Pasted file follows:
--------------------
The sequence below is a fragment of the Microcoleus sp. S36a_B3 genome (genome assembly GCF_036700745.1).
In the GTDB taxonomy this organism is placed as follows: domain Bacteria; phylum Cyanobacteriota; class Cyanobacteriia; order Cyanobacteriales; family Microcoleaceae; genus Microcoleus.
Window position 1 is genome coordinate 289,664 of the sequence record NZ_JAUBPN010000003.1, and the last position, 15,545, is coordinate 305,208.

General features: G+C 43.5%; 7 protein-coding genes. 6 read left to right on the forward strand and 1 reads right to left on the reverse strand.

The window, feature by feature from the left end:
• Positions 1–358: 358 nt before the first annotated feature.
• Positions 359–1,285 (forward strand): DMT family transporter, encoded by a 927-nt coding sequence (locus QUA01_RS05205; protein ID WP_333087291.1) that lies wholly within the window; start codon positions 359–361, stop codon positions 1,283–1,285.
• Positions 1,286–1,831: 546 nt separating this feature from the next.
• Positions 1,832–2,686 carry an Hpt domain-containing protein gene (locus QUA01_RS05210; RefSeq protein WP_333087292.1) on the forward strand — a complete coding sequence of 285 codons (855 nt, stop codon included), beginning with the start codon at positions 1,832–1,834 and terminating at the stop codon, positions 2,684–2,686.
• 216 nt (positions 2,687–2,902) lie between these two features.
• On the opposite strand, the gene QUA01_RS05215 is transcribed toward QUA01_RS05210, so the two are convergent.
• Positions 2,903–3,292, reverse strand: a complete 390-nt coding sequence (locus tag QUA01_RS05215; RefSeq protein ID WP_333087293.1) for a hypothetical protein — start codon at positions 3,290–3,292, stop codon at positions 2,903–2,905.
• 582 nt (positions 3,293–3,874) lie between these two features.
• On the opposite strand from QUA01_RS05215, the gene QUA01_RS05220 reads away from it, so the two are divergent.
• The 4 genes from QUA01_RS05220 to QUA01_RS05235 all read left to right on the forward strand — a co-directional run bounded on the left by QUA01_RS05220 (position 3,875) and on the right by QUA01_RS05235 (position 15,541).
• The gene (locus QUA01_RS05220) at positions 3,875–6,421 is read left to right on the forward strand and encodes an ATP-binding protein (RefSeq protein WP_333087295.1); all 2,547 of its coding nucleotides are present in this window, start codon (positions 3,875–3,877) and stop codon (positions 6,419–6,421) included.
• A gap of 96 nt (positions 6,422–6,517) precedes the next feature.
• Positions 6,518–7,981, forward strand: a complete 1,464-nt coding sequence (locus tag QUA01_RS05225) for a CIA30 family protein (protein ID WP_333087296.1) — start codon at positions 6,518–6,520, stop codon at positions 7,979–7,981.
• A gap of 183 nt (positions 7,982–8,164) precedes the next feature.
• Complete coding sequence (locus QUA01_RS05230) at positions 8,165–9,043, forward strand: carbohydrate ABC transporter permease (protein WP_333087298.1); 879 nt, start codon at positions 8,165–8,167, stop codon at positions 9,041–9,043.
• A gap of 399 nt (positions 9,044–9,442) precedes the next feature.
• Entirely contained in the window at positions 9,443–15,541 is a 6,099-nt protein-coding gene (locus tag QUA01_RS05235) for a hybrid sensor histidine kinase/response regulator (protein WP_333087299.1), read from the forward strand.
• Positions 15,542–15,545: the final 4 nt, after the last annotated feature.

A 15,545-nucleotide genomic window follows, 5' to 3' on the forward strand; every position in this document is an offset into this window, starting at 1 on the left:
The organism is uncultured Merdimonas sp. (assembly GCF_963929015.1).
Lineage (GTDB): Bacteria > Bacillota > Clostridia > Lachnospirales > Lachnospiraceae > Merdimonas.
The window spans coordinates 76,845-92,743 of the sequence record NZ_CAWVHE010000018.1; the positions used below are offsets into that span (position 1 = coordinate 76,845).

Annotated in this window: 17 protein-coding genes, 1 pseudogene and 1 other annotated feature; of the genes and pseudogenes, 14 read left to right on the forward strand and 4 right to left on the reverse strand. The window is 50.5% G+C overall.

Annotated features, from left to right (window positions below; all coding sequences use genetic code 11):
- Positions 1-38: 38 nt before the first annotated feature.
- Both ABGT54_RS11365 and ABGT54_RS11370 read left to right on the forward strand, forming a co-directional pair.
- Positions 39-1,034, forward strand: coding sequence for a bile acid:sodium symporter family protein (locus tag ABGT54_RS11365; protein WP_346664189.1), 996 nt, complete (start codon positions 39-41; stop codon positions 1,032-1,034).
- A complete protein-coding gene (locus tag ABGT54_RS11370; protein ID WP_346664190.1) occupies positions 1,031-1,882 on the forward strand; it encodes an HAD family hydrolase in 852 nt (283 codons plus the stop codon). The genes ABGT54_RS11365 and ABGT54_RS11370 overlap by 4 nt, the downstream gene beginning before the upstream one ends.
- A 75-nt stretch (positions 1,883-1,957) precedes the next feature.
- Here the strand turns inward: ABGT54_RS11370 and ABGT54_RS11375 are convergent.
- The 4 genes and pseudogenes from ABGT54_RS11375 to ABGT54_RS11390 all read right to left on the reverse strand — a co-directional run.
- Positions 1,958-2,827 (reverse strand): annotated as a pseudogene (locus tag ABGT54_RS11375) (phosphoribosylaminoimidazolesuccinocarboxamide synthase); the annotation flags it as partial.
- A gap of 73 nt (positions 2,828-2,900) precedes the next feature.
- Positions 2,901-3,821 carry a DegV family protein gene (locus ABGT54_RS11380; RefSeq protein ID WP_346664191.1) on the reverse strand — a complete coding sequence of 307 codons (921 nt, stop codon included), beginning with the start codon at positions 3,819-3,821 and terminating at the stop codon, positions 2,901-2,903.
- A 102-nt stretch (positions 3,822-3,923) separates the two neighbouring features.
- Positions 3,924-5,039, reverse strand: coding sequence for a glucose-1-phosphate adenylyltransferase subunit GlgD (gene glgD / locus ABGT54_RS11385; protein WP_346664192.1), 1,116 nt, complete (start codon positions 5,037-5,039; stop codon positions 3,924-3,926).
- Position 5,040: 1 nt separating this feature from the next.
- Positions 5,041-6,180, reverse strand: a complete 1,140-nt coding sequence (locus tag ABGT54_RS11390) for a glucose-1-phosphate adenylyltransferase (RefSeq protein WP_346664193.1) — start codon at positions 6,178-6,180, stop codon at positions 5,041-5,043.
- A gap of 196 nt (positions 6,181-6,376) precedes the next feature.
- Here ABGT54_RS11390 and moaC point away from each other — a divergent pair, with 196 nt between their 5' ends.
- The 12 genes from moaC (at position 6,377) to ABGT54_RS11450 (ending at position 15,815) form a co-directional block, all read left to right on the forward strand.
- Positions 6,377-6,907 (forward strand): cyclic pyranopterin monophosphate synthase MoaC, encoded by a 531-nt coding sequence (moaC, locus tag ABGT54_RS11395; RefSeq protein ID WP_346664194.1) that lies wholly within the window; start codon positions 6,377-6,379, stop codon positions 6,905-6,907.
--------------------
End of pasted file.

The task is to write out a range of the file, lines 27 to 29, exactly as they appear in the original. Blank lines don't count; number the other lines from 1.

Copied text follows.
The window spans coordinates 76,845-92,743 of the sequence record NZ_CAWVHE010000018.1; the positions used below are offsets into that span (position 1 = coordinate 76,845).

Annotated in this window: 17 protein-coding genes, 1 pseudogene and 1 other annotated feature; of the genes and pseudogenes, 14 read left to right on the forward strand and 4 right to left on the reverse strand. The window is 50.5% G+C overall.

Annotated features, from left to right (window positions below; all coding sequences use genetic code 11):